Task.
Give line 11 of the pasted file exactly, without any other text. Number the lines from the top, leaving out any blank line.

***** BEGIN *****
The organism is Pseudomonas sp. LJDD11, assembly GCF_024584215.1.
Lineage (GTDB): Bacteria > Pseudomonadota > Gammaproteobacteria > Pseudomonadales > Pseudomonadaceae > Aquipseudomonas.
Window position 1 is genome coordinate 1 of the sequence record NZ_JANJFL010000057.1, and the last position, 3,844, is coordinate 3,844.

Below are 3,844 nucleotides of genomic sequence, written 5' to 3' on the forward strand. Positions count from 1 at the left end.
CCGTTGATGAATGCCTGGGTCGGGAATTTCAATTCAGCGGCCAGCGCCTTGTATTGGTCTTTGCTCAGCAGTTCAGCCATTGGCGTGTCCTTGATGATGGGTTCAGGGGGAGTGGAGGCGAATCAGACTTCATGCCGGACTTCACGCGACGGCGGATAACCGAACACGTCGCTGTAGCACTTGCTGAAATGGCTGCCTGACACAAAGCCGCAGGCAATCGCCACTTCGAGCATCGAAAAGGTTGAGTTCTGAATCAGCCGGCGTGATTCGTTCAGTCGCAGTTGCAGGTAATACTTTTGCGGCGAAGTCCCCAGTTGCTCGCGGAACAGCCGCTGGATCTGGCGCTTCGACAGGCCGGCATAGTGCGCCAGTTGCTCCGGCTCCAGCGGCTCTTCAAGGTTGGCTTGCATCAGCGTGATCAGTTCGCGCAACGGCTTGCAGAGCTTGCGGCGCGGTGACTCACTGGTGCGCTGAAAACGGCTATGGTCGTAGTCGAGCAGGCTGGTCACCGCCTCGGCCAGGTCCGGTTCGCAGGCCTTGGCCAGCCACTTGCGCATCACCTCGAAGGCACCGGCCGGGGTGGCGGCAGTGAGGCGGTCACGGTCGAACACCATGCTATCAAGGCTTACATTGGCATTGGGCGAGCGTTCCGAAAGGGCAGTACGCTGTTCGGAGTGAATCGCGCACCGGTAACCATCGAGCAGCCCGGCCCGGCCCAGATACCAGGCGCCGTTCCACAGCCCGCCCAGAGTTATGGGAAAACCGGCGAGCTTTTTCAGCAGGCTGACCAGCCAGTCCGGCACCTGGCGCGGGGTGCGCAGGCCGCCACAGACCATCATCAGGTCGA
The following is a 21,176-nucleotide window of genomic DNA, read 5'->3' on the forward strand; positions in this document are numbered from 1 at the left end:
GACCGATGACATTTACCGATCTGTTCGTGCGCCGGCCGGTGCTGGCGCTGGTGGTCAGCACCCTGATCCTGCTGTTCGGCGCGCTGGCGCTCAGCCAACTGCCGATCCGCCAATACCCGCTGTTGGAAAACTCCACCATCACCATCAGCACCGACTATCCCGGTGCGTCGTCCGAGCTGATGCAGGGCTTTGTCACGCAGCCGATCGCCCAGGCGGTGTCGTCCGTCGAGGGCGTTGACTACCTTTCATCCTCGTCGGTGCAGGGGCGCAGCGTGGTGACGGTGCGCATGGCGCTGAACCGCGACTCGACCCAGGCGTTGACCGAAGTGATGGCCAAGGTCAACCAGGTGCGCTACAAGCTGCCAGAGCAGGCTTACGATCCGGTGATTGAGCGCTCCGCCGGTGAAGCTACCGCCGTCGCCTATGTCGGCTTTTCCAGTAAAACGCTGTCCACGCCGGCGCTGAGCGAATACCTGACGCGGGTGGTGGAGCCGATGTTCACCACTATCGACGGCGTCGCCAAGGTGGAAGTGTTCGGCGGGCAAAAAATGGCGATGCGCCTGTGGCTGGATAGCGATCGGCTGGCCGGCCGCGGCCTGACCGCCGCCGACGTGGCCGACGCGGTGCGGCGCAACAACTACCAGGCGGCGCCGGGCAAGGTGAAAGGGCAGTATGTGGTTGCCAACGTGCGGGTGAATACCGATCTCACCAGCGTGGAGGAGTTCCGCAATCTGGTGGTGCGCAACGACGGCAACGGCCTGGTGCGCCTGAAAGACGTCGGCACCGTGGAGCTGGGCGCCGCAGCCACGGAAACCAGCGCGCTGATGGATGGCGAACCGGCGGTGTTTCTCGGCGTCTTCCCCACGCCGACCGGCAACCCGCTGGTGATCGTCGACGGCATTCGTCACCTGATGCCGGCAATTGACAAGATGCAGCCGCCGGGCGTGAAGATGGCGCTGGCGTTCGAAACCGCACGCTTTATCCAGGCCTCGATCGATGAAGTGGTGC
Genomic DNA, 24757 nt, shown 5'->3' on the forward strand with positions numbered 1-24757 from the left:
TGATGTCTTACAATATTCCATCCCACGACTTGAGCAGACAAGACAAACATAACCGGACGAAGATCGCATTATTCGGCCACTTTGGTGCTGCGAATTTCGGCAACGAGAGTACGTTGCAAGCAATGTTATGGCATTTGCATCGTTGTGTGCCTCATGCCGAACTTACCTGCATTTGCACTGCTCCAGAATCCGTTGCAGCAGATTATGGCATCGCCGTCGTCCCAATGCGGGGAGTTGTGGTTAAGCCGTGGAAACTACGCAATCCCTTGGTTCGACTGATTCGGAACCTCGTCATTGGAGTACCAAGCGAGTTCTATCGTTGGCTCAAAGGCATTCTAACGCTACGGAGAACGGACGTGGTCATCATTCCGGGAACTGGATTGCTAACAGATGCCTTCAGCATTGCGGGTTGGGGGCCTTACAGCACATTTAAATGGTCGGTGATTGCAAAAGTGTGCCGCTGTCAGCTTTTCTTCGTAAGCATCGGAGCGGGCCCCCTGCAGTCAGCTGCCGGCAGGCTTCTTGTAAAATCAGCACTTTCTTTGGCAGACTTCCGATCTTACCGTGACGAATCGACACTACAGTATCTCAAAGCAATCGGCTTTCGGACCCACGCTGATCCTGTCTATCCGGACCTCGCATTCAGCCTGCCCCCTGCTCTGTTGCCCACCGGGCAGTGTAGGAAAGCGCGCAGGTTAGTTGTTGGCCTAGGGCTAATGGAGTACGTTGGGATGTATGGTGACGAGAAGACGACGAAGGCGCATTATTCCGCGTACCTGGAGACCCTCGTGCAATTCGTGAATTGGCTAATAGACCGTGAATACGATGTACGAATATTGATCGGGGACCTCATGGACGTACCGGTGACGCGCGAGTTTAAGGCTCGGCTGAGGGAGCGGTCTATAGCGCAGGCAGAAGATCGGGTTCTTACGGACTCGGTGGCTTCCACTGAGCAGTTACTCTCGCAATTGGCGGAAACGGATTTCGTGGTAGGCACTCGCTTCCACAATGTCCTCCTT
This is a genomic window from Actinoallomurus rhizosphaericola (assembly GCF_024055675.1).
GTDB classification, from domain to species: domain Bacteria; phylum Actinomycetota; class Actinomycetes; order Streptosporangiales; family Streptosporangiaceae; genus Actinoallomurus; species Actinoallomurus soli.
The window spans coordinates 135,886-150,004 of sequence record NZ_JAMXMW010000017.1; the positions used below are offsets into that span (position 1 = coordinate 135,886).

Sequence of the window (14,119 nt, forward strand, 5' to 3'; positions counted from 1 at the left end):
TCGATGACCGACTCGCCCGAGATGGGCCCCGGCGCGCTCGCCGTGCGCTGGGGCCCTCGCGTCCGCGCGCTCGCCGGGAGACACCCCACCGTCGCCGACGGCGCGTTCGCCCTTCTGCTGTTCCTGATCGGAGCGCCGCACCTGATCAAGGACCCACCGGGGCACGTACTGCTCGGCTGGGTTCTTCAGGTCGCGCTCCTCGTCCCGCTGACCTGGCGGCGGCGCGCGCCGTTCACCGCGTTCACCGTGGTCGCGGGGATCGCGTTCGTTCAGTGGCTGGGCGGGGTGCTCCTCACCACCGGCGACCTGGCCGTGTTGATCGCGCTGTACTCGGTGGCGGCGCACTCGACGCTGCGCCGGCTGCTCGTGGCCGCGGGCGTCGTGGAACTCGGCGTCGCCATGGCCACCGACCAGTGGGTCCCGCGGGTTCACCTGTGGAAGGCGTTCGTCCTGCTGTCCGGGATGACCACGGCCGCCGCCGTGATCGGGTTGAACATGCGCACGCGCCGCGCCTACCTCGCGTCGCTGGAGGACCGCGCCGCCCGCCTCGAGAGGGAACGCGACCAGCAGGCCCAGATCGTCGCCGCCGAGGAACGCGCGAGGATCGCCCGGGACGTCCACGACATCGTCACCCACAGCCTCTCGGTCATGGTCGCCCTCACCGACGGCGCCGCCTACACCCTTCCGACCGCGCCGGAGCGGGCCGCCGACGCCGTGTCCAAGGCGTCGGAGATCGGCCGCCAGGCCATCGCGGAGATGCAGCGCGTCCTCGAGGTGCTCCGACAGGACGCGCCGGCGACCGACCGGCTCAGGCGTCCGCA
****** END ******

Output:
GTDB classification, from domain to species: domain Bacteria; phylum Actinomycetota; class Actinomycetes; order Streptosporangiales; family Streptosporangiaceae; genus Actinoallomurus; species Actinoallomurus soli.